Physical rehabilitation: How I transitioned from human to canine patients - DVM
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Physical rehabilitation: How I transitioned from human to canine patients
A physical therapist shares her story and explores the importance of rehab in practice


DVM360 MAGAZINE


The value of a veterinarian-physical therapist team

Working side-by-side with a veterinarian made me realize how important a team approach is to veterinary rehabilitation. I learned that there are differences in the clinical decision-making process used by a veterinarian and a physical therapist. A veterinarian is trained to approach treatment from a medical and surgical perspective. A physical therapist uses inductive and deductive reasoning to evaluate many factors that could be causing motor impairment. Working together and learning from each other, veterinarians and physical therapists can greatly improve outcomes for ailing and recuperating dogs.

Three years ago, I was asked to join the faculty of the Canine Rehabilitation Institute. It has been so rewarding to be able to combine my training in teaching, my physical therapy skills and my love of dogs. In addition to my teaching responsibilities, I also serve as a mentor for Canine Rehabilitation Institute interns and as clinical coordinator for students pursuing canine rehabilitation assistant certification. I am inspired every day by the growing number of students who come from all over the world to learn about canine rehabilitation.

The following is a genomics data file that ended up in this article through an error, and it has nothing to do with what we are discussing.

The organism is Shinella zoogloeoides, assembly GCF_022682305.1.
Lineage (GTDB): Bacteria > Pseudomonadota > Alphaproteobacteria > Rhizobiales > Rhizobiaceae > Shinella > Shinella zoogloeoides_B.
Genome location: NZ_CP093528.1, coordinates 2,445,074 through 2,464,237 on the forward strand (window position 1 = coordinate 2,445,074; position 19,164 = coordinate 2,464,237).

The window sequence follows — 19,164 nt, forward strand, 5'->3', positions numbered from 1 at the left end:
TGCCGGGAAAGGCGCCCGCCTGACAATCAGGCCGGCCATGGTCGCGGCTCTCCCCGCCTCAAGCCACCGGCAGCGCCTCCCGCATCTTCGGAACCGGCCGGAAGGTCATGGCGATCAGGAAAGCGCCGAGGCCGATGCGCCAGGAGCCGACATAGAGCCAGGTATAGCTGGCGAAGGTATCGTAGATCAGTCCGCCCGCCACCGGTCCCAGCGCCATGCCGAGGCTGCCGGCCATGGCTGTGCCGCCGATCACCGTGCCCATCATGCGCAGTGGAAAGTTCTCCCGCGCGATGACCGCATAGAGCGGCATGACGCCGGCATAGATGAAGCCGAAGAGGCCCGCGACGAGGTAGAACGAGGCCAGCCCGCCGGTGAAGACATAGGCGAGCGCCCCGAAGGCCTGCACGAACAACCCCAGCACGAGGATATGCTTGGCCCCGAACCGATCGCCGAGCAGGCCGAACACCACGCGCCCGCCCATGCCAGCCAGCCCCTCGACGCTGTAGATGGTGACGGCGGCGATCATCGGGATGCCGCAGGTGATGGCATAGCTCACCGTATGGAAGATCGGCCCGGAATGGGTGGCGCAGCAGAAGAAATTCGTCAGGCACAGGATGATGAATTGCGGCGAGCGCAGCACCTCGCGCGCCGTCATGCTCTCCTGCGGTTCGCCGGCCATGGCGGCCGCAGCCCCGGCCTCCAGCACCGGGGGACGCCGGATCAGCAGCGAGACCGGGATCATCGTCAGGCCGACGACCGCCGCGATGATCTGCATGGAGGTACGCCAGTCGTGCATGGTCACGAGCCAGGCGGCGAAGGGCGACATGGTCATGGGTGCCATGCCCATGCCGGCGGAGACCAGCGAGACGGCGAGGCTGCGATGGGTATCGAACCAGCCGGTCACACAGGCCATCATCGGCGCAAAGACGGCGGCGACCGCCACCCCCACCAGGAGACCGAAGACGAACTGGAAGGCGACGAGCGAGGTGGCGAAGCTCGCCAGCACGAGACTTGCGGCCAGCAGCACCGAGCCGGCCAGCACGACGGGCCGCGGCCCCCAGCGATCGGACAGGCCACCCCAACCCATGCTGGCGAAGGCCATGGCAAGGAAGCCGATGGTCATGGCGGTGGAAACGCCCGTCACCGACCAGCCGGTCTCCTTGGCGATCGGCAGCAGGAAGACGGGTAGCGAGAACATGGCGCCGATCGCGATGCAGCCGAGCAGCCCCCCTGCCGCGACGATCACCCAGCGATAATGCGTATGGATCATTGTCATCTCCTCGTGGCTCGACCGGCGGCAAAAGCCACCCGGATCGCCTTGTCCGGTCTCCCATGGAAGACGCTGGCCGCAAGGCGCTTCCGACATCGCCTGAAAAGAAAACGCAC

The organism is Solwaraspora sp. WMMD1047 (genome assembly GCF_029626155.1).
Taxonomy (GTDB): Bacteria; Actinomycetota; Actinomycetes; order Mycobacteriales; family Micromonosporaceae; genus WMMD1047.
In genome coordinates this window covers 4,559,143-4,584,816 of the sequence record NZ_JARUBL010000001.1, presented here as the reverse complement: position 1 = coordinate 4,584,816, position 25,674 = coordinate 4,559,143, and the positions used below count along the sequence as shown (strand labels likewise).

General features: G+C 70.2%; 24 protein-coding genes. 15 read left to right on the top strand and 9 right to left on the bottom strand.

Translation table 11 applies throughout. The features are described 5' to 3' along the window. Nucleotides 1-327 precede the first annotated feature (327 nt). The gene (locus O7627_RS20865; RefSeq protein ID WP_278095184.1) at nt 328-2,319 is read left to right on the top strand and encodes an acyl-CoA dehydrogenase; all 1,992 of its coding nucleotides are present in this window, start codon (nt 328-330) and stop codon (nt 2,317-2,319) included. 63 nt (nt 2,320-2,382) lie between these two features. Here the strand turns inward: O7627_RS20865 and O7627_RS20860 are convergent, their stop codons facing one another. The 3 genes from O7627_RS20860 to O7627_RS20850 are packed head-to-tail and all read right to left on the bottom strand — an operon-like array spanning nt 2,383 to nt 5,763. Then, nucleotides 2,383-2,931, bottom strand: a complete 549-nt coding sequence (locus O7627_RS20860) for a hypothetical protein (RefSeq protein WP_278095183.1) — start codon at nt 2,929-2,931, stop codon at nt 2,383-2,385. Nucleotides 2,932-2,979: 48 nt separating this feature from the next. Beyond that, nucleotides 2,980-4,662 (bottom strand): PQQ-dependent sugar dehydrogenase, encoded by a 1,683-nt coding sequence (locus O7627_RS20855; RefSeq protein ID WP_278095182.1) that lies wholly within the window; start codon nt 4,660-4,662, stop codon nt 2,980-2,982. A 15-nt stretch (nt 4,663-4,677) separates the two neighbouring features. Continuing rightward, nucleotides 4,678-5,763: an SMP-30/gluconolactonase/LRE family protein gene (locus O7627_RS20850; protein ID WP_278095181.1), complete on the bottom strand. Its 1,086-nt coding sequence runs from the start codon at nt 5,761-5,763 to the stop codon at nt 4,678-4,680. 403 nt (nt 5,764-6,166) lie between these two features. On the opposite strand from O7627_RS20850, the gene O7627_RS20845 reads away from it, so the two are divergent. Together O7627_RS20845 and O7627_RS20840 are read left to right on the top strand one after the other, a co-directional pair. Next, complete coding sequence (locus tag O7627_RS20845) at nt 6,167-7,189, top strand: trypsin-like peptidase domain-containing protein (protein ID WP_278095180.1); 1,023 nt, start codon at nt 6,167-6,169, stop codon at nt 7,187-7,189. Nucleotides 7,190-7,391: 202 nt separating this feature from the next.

I am currently managing the rehabilitation department at Coral Springs Animal Hospital, a large specialty practice with highly trained surgeons and primary care veterinarians. It is a state-of-the-art facility with great support staff and an abundance of space for rehabilitation. The hospital strongly supports the team model and has a veterinarian and two veterinary technicians on staff certified in canine rehabilitation through the Canine Rehabilitation Institute.

I think we are just learning what can be possible in the field of canine rehabilitation. I know numerous clients who were told nothing further could be done for their dogs and to either euthanize them or expect them to never walk again. After therapy, most of these dogs not only were able to walk but even run! I look forward to the day when rehabilitation is commonplace in the canine world and hope that all veterinarians will educate their clients about canine rehabilitation, just as they do about preventive medicine and curative treatments.

Shari Sprague is rehabilitation manager at Coral Springs Animal Hospital, Coral Springs, Fla., and a faculty member at Canine Rehabilitation Institute, Wellington, Fla.


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Source: DVM360 MAGAZINE,
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